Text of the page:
House Democrats Propose $15 Minimum Wage With New Majority

They may finally be able to move the Raise the Wage Act, but don't expect it to become law anytime soon.

Democrats introduced a bill Wednesday to raise the federal minimum wage to $15 per hour, their first step in an effort to shepherd such a hike through the House as the new majority.

The Raise the Wage Act, which has been introduced previously in different forms, would boost the wage floor incrementally until it reaches $15 in 2024, after which it would rise each year according to an inflation index. If it were to become law, the proposal would more than double the current federal rate of $7.25 per hour and supersede most state minimum wages.

Sen. Bernie Sanders introduced the same measure in the Senate, with 31 Democratic co-sponsors. On Twitter, the Vermont independent called $7.25 a “starvation wage.”

The measure is a long way from becoming law. Republicans still hold a majority in the Senate and have declined to work with Democrats on any increase, let alone one this significant. It would also need approval from the White House, where President Donald Trump has been pulling the reins off businesses, not putting new ones on.

Even so, the bill’s introduction highlights new opportunities for Democrats. The party has been unable to move a minimum wage bill out of committee for several years as Republicans held full control of Congress. House GOP leaders haven’t held a hearing or markup on the minimum wage since taking the chamber in 2010. Democrats have decided to make the measure one of their first orders of business after picking up 40 House seats in the November midterm elections.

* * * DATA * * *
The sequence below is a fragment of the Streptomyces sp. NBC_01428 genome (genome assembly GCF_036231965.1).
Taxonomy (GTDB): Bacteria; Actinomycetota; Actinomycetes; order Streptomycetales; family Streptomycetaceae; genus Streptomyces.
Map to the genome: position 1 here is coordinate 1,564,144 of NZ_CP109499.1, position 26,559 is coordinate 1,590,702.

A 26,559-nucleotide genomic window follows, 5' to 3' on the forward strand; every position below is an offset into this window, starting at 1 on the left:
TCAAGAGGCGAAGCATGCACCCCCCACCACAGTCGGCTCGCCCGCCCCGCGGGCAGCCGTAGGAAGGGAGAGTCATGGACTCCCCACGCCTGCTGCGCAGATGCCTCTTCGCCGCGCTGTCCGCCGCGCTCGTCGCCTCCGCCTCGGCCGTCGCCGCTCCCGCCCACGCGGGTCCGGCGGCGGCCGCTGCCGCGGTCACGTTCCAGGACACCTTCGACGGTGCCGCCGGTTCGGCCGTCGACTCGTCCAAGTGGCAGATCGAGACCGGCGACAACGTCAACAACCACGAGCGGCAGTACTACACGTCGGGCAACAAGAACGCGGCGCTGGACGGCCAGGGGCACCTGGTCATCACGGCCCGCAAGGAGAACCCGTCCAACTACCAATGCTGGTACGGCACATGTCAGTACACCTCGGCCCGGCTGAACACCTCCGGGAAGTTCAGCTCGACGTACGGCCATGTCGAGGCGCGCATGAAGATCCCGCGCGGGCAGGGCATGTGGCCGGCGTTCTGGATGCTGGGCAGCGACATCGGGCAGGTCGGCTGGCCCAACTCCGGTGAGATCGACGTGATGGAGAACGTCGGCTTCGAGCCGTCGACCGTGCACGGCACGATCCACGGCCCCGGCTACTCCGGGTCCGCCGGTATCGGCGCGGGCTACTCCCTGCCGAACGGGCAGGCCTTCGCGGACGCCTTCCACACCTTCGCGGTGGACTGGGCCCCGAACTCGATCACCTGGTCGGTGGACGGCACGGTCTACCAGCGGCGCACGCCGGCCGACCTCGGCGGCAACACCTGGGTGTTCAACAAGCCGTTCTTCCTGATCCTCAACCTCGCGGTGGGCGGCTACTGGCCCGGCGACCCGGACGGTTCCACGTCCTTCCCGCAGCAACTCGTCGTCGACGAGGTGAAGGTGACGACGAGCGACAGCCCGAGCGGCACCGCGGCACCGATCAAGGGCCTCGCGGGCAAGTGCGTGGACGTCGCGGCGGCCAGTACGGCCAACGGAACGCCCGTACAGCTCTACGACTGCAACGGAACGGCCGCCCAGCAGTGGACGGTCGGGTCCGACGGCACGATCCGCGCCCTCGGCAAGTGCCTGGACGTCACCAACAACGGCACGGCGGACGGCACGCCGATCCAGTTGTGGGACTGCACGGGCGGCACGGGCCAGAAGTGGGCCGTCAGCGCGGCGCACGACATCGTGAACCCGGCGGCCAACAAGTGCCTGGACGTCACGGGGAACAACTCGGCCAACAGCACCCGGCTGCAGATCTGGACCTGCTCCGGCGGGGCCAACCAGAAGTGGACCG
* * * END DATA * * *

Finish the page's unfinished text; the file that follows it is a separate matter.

House Democrats, led by Speaker Nancy Pelosi (center), hope to pass a minimum wage bill now that they have a majority. However, the legislation's prospects look bleak in the GOP-controlled Senate.
House Democrats, led by Speaker Nancy Pelosi (center), hope to pass a minimum wage bill now that they have a majority. However, the legislation's prospects look bleak in the GOP-controlled Senate.
Chip Somodevilla via Getty Images

It is not clear yet whether Democrats would have all the votes they need among their own party. Some moderate members in states with low costs of living may be leery of doubling the federal minimum wage in just a few years. But Rep. Bobby Scott (D-Va.), the new chair of the House Committee on Education and Labor, told HuffPost previously that he’s confident the party will rally around the plan.

“If you do it gradually, all the economic research I’ve seen shows that it can work,” Scott said last month. “If you try to do it all at once, you do have job loss, and [the] economists we’ve talked to get a little nervous if you try to do it too quickly. But a gradual increase over the years, to get us to $15, improves people’s lives.”

The House measure had 181 co-sponsors as of Wednesday. It would need 218 votes to pass.

Rep. Virginia Foxx (N.C.), the ranking Republican on the committee, released a statement indicating the proposal would have little to no GOP support and saying it would “derail” economic growth.

“Today’s bill signals that House Democrats would rather promote Bernie Sanders’ extreme and unworkable campaign platform than accept that Republican pro-growth policies deliver real results to the American people,” she said.

The federal wage floor currently prevails in the 21 states that don’t already mandate a higher one. It hasn’t budged since 2009, after the last of a series of increases signed by President George W. Bush went into effect.

The push behind the bill shows just how much the debate surrounding the minimum wage has shifted within the Democratic Party. A few years ago, party leaders were proposing $9 and $10 per hour. But the success of the union-backed Fight for $15 campaign has made a $15 minimum wage the default progressive position, even making its way into the official Democratic platform.

Mary Kay Henry, the president of the Service Employees International Union, which spearheaded the Fight for $15, said in a statement Wednesday that the “one reason” Congress was considering the proposal was “because thousands of workers joined together, went on strike and demanded it.”

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